Need information regarding Hospital Pre-Admission

Discussion in 'Legal Issues' started by Heyyall, Apr 1, 2007.

  1. Heyyall

    Heyyall New Member

    Stats: 5'8, 135lbs, obviously high metab rate.
    Smoke: Not as often as I used to... couple of times per week

    I am having minor surgery in mid-late May. I smoked a small joint yesterday and have been averaging a smoke once every three days or so for the past month after smoking regularly for the past 3 years or so.

    I have to go in for hospital pre-admission work on May 18th. My question is do the blood sample and possible urine sample the hospital will take test for illegal drugs? I recently signed a contract for a job when I get out of college, but when I have the surgery I will already be under my future employer's insurance policy. This is NOT a drug-test issued by my future employer, it's just routine pre-surgical work.

    First of all will the hospital test for illegal drugs as part of the Pre-Admission work? And two, would it be a violation of my patient's rights if they were to inform the insurance co. or employer of THC metabolites in my system? Is there any way they can inform someone to where I could get in trouble?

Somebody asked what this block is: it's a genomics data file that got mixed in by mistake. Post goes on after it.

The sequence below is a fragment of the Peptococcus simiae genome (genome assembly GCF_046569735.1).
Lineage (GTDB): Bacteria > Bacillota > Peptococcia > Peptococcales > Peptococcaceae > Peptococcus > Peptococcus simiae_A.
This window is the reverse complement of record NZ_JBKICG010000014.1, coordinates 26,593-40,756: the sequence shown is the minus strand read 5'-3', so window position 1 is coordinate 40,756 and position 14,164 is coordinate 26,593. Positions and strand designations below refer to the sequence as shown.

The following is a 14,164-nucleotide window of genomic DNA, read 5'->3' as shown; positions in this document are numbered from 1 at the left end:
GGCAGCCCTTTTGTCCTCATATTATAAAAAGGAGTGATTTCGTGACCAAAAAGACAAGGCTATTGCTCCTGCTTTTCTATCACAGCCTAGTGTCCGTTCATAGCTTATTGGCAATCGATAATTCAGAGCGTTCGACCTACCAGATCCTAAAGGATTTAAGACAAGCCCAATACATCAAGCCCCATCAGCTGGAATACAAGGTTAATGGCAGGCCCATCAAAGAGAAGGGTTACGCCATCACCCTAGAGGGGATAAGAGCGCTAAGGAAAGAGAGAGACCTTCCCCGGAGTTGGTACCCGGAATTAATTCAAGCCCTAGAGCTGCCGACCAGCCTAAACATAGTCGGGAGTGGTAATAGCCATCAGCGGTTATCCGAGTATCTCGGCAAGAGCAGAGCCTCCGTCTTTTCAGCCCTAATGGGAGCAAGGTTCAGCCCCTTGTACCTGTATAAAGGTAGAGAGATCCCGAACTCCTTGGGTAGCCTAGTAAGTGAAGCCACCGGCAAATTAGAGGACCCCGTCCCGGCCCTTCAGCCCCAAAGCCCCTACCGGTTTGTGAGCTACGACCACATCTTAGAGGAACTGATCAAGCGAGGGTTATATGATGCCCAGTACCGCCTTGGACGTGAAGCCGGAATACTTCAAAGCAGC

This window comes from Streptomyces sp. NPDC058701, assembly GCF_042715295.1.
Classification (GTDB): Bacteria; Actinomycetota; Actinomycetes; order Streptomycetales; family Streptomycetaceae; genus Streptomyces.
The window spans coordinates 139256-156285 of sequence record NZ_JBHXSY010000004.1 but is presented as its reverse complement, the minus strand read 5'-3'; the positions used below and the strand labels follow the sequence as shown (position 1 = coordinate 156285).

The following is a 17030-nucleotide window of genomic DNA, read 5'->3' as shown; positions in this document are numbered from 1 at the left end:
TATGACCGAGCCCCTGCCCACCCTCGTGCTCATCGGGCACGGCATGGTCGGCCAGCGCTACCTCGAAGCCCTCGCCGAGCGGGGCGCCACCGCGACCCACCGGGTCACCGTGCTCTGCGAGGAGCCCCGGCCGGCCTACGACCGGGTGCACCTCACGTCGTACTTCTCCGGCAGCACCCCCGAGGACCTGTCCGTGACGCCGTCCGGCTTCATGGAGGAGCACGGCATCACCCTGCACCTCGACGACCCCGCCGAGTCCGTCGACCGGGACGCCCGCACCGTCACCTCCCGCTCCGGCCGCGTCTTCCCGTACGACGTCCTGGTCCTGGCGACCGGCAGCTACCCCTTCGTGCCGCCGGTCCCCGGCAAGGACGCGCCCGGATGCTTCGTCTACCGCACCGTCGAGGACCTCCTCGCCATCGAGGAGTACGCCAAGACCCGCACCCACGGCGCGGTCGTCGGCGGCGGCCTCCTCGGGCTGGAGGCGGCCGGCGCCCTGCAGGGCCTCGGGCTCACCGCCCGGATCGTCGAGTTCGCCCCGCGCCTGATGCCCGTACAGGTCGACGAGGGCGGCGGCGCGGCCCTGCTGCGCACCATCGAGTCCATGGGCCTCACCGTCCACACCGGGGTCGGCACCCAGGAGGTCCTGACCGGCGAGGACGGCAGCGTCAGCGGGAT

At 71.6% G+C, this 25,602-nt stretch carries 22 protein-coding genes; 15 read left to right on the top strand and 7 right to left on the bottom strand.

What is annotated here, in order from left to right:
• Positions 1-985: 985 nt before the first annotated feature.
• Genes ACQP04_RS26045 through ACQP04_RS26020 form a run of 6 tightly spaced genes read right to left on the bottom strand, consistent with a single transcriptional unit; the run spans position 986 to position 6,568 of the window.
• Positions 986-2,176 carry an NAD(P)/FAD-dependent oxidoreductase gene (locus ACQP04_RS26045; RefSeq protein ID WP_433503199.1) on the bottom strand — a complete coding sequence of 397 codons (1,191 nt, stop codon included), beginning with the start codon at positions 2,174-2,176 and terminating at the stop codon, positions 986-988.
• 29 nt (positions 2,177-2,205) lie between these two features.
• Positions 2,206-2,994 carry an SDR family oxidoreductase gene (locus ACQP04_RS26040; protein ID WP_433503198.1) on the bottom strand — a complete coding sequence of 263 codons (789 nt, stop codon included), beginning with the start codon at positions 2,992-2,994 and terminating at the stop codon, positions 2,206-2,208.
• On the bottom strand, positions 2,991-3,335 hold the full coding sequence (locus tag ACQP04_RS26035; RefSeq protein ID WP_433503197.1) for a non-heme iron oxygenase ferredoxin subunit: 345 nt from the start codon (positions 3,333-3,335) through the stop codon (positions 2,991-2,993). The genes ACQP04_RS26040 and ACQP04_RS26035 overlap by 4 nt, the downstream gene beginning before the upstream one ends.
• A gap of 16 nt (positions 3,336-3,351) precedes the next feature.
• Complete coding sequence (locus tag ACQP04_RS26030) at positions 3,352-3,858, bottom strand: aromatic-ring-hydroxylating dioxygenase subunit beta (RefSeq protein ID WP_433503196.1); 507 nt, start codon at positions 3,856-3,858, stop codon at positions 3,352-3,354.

By the time I do this pre-admission stuff, I will have been clean for seven weeks (49 days). I took a home test in January and passed it after 6 days of abstinence. I don't know if I can rely on this same outcome next time, so I was wondering if anyone knew any specifics on Pre-Admission Hospital work.
  2. Buzzby

    Buzzby Buddhist Curmudgeon

    I don't think that these tests will look for illegal drugs, but I don't know for sure. You might contact sec3, one of our mods, who is in the drug-testing business and knows all aspects of it.

    The Health Insurance Portability and Accountability Act of 1996 (HIPAA, Title II) protects you from having your medical information disseminated to anyone without your permission. If an employer pays for a drug test, he is entitled to the results (because you have consented to it in writing). If your insurance pays for it he is not.

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